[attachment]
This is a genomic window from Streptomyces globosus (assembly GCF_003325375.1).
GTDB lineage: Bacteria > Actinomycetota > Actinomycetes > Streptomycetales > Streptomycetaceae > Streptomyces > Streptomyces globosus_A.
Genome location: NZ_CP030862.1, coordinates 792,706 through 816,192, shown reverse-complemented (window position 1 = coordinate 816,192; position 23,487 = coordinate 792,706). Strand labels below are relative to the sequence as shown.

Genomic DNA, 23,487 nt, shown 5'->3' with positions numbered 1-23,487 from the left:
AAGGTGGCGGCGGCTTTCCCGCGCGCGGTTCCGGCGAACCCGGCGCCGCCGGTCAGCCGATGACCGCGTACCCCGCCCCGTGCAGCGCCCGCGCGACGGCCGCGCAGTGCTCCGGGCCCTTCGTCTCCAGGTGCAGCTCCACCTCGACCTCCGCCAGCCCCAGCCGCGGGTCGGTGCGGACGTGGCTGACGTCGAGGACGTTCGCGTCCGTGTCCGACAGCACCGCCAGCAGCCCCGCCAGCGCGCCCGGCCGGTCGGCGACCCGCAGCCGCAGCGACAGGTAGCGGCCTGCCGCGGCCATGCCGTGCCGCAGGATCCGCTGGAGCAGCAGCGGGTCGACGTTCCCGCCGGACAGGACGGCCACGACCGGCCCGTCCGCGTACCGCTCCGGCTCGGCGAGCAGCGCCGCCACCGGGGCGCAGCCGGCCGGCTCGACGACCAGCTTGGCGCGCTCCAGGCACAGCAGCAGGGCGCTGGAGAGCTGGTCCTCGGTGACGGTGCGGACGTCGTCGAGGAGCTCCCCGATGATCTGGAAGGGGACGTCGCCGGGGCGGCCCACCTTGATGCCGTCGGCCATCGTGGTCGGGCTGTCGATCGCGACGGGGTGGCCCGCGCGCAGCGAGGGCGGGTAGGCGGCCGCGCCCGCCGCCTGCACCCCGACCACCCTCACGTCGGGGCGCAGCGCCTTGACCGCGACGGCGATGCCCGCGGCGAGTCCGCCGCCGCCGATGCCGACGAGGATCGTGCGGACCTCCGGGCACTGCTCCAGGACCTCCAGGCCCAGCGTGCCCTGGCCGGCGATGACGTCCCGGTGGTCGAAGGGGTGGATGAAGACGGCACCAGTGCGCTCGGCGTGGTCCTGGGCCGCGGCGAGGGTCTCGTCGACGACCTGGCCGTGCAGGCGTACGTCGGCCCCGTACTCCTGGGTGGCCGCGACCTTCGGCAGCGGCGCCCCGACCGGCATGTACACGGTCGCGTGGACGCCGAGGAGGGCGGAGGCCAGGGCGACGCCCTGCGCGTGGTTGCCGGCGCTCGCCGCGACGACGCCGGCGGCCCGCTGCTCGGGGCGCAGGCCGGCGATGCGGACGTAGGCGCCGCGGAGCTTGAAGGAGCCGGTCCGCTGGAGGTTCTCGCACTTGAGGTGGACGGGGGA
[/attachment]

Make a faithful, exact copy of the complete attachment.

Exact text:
This is a genomic window from Streptomyces globosus (assembly GCF_003325375.1).
GTDB lineage: Bacteria > Actinomycetota > Actinomycetes > Streptomycetales > Streptomycetaceae > Streptomyces > Streptomyces globosus_A.
Genome location: NZ_CP030862.1, coordinates 792,706 through 816,192, shown reverse-complemented (window position 1 = coordinate 816,192; position 23,487 = coordinate 792,706). Strand labels below are relative to the sequence as shown.

Genomic DNA, 23,487 nt, shown 5'->3' with positions numbered 1-23,487 from the left:
AAGGTGGCGGCGGCTTTCCCGCGCGCGGTTCCGGCGAACCCGGCGCCGCCGGTCAGCCGATGACCGCGTACCCCGCCCCGTGCAGCGCCCGCGCGACGGCCGCGCAGTGCTCCGGGCCCTTCGTCTCCAGGTGCAGCTCCACCTCGACCTCCGCCAGCCCCAGCCGCGGGTCGGTGCGGACGTGGCTGACGTCGAGGACGTTCGCGTCCGTGTCCGACAGCACCGCCAGCAGCCCCGCCAGCGCGCCCGGCCGGTCGGCGACCCGCAGCCGCAGCGACAGGTAGCGGCCTGCCGCGGCCATGCCGTGCCGCAGGATCCGCTGGAGCAGCAGCGGGTCGACGTTCCCGCCGGACAGGACGGCCACGACCGGCCCGTCCGCGTACCGCTCCGGCTCGGCGAGCAGCGCCGCCACCGGGGCGCAGCCGGCCGGCTCGACGACCAGCTTGGCGCGCTCCAGGCACAGCAGCAGGGCGCTGGAGAGCTGGTCCTCGGTGACGGTGCGGACGTCGTCGAGGAGCTCCCCGATGATCTGGAAGGGGACGTCGCCGGGGCGGCCCACCTTGATGCCGTCGGCCATCGTGGTCGGGCTGTCGATCGCGACGGGGTGGCCCGCGCGCAGCGAGGGCGGGTAGGCGGCCGCGCCCGCCGCCTGCACCCCGACCACCCTCACGTCGGGGCGCAGCGCCTTGACCGCGACGGCGATGCCCGCGGCGAGTCCGCCGCCGCCGATGCCGACGAGGATCGTGCGGACCTCCGGGCACTGCTCCAGGACCTCCAGGCCCAGCGTGCCCTGGCCGGCGATGACGTCCCGGTGGTCGAAGGGGTGGATGAAGACGGCACCAGTGCGCTCGGCGTGGTCCTGGGCCGCGGCGAGGGTCTCGTCGACGACCTGGCCGTGCAGGCGTACGTCGGCCCCGTACTCCTGGGTGGCCGCGACCTTCGGCAGCGGCGCCCCGACCGGCATGTACACGGTCGCGTGGACGCCGAGGAGGGCGGAGGCCAGGGCGACGCCCTGCGCGTGGTTGCCGGCGCTCGCCGCGACGACGCCGGCGGCCCGCTGCTCGGGGCGCAGGCCGGCGATGCGGACGTAGGCGCCGCGGAGCTTGAAGGAGCCGGTCCGCTGGAGGTTCTCGCACTTGAGGTGGACGGGGGA